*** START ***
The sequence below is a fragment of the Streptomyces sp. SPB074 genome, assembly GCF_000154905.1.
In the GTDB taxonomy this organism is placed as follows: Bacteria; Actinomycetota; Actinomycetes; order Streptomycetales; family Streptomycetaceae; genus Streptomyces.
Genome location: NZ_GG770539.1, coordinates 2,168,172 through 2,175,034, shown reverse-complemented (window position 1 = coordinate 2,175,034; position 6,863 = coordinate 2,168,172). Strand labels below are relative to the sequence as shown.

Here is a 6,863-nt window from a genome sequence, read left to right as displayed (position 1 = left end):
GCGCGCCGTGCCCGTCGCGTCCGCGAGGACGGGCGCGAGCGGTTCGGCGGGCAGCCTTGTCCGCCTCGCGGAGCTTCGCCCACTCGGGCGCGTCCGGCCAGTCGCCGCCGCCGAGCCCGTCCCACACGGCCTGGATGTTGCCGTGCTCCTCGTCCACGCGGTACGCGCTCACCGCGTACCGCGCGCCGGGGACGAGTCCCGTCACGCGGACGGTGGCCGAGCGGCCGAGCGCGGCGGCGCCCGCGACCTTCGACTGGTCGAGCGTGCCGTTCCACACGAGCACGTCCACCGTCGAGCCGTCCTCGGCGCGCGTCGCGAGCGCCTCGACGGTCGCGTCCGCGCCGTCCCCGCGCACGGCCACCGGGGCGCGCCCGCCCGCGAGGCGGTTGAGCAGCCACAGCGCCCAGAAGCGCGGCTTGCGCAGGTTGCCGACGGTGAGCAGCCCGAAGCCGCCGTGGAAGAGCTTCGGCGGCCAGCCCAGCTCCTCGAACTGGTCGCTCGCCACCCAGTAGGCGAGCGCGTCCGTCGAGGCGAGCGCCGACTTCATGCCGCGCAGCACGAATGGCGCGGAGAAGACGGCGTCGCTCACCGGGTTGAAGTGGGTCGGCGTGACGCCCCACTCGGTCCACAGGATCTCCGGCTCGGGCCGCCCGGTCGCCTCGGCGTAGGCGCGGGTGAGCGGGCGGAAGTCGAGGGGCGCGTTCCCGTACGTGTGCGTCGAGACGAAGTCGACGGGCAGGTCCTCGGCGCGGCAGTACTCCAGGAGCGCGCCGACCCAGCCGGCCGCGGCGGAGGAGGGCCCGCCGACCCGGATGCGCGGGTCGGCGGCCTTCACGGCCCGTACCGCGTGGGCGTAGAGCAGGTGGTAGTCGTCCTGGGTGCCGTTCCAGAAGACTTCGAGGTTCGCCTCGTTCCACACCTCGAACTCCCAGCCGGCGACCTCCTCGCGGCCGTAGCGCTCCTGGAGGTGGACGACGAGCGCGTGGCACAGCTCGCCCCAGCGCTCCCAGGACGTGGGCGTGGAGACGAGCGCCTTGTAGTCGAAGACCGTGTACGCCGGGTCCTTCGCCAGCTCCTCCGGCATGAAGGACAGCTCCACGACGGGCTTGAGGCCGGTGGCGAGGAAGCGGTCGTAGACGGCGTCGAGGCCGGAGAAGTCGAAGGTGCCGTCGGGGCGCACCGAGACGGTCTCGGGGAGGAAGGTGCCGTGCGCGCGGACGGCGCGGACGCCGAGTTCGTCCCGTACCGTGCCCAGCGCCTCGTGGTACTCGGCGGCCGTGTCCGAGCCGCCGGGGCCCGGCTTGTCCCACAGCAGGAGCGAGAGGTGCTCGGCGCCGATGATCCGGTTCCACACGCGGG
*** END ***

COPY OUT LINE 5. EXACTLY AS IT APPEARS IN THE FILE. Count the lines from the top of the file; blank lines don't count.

GCGCGCCGTGCCCGTCGCGTCCGCGAGGACGGGCGCGAGCGGTTCGGCGGGCAGCCTTGTCCGCCTCGCGGAGCTTCGCCCACTCGGGCGCGTCCGGCCAGTCGCCGCCGCCGAGCCCGTCCCACACGGCCTGGATGTTGCCGTGCTCCTCGTCCACGCGGTACGCGCTCACCGCGTACCGCGCGCCGGGGACGAGTCCCGTCACGCGGACGGTGGCCGAGCGGCCGAGCGCGGCGGCGCCCGCGACCTTCGACTGGTCGAGCGTGCCGTTCCACACGAGCACGTCCACCGTCGAGCCGTCCTCGGCGCGCGTCGCGAGCGCCTCGACGGTCGCGTCCGCGCCGTCCCCGCGCACGGCCACCGGGGCGCGCCCGCCCGCGAGGCGGTTGAGCAGCCACAGCGCCCAGAAGCGCGGCTTGCGCAGGTTGCCGACGGTGAGCAGCCCGAAGCCGCCGTGGAAGAGCTTCGGCGGCCAGCCCAGCTCCTCGAACTGGTCGCTCGCCACCCAGTAGGCGAGCGCGTCCGTCGAGGCGAGCGCCGACTTCATGCCGCGCAGCACGAATGGCGCGGAGAAGACGGCGTCGCTCACCGGGTTGAAGTGGGTCGGCGTGACGCCCCACTCGGTCCACAGGATCTCCGGCTCGGGCCGCCCGGTCGCCTCGGCGTAGGCGCGGGTGAGCGGGCGGAAGTCGAGGGGCGCGTTCCCGTACGTGTGCGTCGAGACGAAGTCGACGGGCAGGTCCTCGGCGCGGCAGTACTCCAGGAGCGCGCCGACCCAGCCGGCCGCGGCGGAGGAGGGCCCGCCGACCCGGATGCGCGGGTCGGCGGCCTTCACGGCCCGTACCGCGTGGGCGTAGAGCAGGTGGTAGTCGTCCTGGGTGCCGTTCCAGAAGACTTCGAGGTTCGCCTCGTTCCACACCTCGAACTCCCAGCCGGCGACCTCCTCGCGGCCGTAGCGCTCCTGGAGGTGGACGACGAGCGCGTGGCACAGCTCGCCCCAGCGCTCCCAGGACGTGGGCGTGGAGACGAGCGCCTTGTAGTCGAAGACCGTGTACGCCGGGTCCTTCGCCAGCTCCTCCGGCATGAAGGACAGCTCCACGACGGGCTTGAGGCCGGTGGCGAGGAAGCGGTCGTAGACGGCGTCGAGGCCGGAGAAGTCGAAGGTGCCGTCGGGGCGCACCGAGACGGTCTCGGGGAGGAAGGTGCCGTGCGCGCGGACGGCGCGGACGCCGAGTTCGTCCCGTACCGTGCCCAGCGCCTCGTGGTACTCGGCGGCCGTGTCCGAGCCGCCGGGGCCCGGCTTGTCCCACAGCAGGAGCGAGAGGTGCTCGGCGCCGATGATCCGGTTCCACACGCGGG